The animals appear to be Glaucus atlanticus, a type of sea slug that is also known as the sea swallow and the blue angel among other nicknames.
The creatures were found on Fish Hoek Beach, where they were photographed by Maria Wagener, who runs a Facebook page about the shore and its sealife.
Ms Wagener said she found around 20 on the beach, adding that she had never seen the creatures before, despite living near the beach for most of her life.
Suspecting that the sea slugs might be dangerous, she didn’t risk picking one up.
“I pick up starfish all the time and put them back into the sea but I had a feeling that these would have a sting," Ms Wagener told The Sun.
She added: “I probably would have put them back in the sea if I’d had something to lift them, but no, I didn’t touch them!”
Although they look beautiful, with finger-like cerata in different shades of blue, the creatures can deliver a powerful sting.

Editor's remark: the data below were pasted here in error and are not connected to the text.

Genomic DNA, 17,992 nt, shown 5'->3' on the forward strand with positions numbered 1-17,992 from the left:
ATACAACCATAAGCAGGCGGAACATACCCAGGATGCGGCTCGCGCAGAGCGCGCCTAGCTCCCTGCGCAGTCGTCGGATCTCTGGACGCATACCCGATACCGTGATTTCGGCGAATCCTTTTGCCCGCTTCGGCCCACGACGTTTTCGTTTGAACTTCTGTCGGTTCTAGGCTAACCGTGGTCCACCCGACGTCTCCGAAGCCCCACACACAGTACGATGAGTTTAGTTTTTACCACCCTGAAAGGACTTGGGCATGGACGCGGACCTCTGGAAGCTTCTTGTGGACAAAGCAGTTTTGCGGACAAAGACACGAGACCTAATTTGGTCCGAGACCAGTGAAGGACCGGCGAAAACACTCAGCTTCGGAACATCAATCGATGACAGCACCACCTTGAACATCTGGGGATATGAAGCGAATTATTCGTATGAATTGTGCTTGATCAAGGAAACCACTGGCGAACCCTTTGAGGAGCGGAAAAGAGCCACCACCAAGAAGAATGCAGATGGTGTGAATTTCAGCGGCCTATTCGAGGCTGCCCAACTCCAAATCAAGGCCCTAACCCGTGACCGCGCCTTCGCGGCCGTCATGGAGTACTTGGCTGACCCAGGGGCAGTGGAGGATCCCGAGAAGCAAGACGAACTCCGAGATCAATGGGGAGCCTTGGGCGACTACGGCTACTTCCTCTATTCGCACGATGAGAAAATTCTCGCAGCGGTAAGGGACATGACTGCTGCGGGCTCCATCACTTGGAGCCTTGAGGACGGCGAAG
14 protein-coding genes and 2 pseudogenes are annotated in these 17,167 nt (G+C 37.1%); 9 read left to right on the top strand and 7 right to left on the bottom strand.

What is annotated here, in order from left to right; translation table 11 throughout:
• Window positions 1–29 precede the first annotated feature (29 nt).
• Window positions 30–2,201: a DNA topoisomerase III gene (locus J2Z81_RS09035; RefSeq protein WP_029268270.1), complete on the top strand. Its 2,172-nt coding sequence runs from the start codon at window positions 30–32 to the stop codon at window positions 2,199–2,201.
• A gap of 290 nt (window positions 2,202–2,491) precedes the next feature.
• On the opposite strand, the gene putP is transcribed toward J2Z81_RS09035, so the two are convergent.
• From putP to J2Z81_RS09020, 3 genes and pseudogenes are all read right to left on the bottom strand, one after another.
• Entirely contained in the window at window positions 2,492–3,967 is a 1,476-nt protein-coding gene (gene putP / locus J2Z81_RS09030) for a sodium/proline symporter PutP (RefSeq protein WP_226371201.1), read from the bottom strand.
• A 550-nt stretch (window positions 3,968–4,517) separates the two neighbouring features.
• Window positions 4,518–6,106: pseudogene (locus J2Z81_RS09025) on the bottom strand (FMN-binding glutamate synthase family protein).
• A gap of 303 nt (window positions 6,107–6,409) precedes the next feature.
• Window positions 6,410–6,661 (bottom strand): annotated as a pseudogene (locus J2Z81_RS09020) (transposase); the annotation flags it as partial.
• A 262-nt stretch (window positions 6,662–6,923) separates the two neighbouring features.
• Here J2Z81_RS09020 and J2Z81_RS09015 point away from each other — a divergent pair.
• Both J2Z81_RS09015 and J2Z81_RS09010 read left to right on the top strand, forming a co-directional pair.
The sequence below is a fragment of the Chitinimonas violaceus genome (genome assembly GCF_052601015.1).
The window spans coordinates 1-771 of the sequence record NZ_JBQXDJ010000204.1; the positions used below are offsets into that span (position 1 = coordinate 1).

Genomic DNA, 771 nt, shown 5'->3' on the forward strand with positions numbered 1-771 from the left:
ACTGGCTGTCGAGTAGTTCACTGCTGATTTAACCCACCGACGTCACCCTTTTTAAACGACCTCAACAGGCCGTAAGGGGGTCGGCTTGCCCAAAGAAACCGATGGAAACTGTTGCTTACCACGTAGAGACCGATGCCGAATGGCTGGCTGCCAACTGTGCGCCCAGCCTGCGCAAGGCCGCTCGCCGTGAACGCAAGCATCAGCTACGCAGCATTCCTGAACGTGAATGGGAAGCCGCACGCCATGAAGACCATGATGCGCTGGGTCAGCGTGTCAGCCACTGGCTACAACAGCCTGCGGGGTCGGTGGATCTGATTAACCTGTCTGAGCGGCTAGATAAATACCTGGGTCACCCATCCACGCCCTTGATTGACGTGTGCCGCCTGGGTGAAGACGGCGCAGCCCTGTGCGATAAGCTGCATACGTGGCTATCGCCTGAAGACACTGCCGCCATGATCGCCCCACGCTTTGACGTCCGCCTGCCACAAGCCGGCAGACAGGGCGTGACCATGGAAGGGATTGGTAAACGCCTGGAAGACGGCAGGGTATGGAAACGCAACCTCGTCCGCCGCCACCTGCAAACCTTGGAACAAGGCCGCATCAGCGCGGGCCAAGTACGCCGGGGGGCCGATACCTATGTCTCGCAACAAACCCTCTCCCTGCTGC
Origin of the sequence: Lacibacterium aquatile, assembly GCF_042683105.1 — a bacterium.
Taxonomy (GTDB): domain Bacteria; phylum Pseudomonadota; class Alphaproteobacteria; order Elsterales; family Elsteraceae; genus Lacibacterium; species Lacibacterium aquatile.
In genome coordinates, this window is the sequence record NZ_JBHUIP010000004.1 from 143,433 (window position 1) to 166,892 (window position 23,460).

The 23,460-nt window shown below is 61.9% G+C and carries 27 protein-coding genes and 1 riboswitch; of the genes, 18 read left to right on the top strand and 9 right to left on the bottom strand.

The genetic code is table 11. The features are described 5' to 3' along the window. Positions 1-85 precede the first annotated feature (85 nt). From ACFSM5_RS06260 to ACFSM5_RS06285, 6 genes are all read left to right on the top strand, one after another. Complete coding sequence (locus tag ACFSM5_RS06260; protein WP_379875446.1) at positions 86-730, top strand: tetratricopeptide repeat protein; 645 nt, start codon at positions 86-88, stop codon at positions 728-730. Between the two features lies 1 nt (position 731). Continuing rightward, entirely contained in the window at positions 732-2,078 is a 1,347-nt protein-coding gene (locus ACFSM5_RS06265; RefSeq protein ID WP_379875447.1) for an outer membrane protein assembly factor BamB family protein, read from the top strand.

The animals absorb the stinging cells from their prey, which include the venomous Portuguese man o’war, and store them in the cerata. They use the tentacles as a defence mechanism against predators.
The painful sting can lead to nausea, vomiting as well as acute allergic dermatitis, which can appear as itching, a rash or skin lesions.
The sea slugs have previously been found stranded on on beaches in Australia as well as in the US, and can be found throughout the Atlantic, Pacific and Indian Oceans.
The aquatic creatures float upside down carried along the sea’s surface by the winds and ocean currents. Blue on their underside and silver on the other, the animals face upwards in order to camouflage against the sea.
Join our commenting forum
Join thought-provoking conversations, follow other Independent readers and see their replies